I want to talk about the difference between secular and religious faith.
I’m irritated by the argument that, because atheists don’t have faith in God, we therefore don’t have faith in anything. And at the same time, I’m irritated by the argument that, because atheists do have faith in things and can take leaps of faith, therefore an atheist’s secular faith in love and whatnot isn’t really any different from religious belief.
At the risk of sounding like I’m quibbling over language, I think secular faith and religious faith are very different animals. They’re not entirely unrelated, but ultimately they’re not the same thing at all. In fact, they’re so different, I’m not sure they should even share the same word.
So let’s take this one at a time. What is secular faith?
Let’s use an example. I have faith in Ingrid. What does that mean? It means that I trust that she loves me; I trust that she’ll act with my best interests at heart; I trust that she’ll keep her promises. It means that I rely on her, and that I believe my reliance is justified. And it means that I don’t need a 100% ironclad guarantee of these things. It means that I know what a ridiculous expectation that would be — we can never have a 100% ironclad guarantee of anything — and that I’m willing to trust her anyway. It means that I’m willing to take the evidence that I have, the evidence of her feelings and character that I have from her actions and words, and then take a leap of faith by trusting that they mean what they seem to mean.
Or let’s use another, more complicated example. I have faith in democracy. That’s a tricky one, as democracy has let me down time and time again. But I have faith in it. I have the conviction that, while far from a perfect political system, it’s still the best one we have, offering the best hope we have for a better and more just life for everyone. And I have hope that, with commitment and hard work, its problems can be… not eliminated, probably, but mitigated.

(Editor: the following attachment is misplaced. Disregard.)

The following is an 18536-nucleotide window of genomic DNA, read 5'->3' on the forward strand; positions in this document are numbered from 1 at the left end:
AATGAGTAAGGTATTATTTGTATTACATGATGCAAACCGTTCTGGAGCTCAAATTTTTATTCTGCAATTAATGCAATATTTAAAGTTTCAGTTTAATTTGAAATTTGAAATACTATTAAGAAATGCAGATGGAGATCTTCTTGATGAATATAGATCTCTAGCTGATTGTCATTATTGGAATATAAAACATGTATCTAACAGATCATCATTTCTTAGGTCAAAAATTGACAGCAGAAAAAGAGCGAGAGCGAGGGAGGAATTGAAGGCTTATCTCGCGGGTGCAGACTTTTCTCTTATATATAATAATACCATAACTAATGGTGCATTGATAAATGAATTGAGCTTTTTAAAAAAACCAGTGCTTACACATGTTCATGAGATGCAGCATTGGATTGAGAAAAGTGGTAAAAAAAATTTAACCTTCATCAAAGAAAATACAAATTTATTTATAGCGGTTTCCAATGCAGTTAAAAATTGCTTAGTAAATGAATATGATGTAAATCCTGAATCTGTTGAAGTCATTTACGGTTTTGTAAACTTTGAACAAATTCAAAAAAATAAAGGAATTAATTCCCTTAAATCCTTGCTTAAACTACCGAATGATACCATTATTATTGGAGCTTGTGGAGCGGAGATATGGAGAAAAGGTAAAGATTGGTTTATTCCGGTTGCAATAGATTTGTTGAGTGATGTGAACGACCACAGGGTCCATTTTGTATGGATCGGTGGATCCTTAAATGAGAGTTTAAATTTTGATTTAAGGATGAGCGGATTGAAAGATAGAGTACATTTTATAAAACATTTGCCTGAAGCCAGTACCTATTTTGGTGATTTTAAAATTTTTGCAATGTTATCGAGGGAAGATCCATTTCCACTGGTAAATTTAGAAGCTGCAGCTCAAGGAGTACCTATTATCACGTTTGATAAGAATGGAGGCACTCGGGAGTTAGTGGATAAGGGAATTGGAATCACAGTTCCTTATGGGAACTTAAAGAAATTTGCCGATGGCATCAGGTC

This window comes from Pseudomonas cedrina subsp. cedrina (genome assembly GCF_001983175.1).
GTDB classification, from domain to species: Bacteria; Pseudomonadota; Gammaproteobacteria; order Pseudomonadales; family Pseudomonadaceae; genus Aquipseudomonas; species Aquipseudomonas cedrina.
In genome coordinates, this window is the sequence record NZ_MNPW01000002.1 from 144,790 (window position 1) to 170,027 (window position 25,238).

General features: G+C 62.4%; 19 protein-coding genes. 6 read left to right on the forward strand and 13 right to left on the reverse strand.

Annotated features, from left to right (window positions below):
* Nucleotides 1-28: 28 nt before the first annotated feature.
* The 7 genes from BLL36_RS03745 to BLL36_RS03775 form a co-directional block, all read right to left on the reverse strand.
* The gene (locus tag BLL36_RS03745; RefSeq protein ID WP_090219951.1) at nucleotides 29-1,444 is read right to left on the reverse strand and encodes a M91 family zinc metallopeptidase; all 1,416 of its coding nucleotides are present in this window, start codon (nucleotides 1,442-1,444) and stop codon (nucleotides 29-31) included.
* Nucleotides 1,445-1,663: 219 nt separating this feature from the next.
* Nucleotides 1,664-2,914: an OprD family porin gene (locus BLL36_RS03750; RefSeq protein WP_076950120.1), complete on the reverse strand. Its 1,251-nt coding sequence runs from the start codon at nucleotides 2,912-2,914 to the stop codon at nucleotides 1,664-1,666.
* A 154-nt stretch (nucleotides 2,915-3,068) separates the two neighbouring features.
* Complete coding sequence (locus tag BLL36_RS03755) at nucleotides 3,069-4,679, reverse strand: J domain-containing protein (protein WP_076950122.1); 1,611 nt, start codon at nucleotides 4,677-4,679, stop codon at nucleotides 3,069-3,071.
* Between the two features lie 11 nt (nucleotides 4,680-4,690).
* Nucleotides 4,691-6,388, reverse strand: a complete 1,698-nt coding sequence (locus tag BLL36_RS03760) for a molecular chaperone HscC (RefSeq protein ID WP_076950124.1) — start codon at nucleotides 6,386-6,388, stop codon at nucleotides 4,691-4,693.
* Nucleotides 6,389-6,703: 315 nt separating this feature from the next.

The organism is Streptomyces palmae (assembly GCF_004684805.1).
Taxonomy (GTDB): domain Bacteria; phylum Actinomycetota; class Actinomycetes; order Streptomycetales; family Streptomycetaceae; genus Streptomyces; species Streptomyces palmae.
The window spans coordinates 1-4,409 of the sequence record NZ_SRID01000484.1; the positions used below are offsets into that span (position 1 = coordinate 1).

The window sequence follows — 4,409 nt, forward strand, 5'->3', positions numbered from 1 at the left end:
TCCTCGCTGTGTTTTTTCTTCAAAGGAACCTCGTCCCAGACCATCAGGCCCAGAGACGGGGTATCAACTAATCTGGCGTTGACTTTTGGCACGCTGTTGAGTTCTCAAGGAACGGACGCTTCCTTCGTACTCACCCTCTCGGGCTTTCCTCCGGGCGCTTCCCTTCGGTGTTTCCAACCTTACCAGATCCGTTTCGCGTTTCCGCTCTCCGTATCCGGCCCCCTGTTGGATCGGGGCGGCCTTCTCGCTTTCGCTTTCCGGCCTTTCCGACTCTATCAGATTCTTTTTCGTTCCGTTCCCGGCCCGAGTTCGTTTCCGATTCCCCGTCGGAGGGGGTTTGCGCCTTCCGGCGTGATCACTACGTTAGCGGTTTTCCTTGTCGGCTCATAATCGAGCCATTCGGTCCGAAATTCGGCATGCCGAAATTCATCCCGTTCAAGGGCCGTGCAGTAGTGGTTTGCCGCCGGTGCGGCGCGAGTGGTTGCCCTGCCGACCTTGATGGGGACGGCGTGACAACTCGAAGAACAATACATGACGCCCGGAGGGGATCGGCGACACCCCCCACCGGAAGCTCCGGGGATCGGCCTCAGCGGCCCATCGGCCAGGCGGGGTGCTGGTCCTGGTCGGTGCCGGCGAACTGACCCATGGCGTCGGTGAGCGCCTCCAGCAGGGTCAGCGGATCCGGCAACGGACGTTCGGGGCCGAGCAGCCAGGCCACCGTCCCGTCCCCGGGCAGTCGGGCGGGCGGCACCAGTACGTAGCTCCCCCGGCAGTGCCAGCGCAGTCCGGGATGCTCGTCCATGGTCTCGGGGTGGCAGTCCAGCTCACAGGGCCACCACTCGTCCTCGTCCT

And one more example before I move on with my point: I have faith in myself. Possibly the most complicated of all, as I’ve lived with myself for my entire life, and have therefore probably let myself down more than anyone or anything else that I’ve ever had faith in. (With the possible exception of some notable ex-lovers and the Democratic Party…) But I have confidence that, when I set my mind and my heart to it, I can accomplish the things in my life that are important to me: being a good partner, a good writer, a good worker, a good citizen, a good friend. And when I take on a big new task — writing a book, moving to a new city, getting married — I have confidence that, if I seriously commit to it and put all my energy and talent and intelligence into it, I’ll be able to accomplish it.
So now we have some pertinent synonyms for “secular faith.” Trust. Reliance. Confidence. Conviction. Hope.
Keep those synonyms in mind.
And religious faith is… what?
I don’t agree with certain hard-line atheists who insist that religious faith is always blind faith; that it always means refusing to question or doubt; that it always means absolute obedience to the authorities and precepts of one’s religion. Sure, it often means these things. Many religious and formerly- religious people have said so, in so many words. But I’ve also known believers who do question, do doubt, do think for themselves, do have their eyes open. For at least some believers, a faith that can’t weather questioning is a weak-ass faith that isn’t worth having. Faith in honest doubt, and all that.
So religious faith is… what?
In writing this, I didn’t want to be a jerk and assume that I know better than believers do what faith means to them. I always hate it when theists assume they know what atheists think without actually bothering to check, and I don’t want to commit that error myself.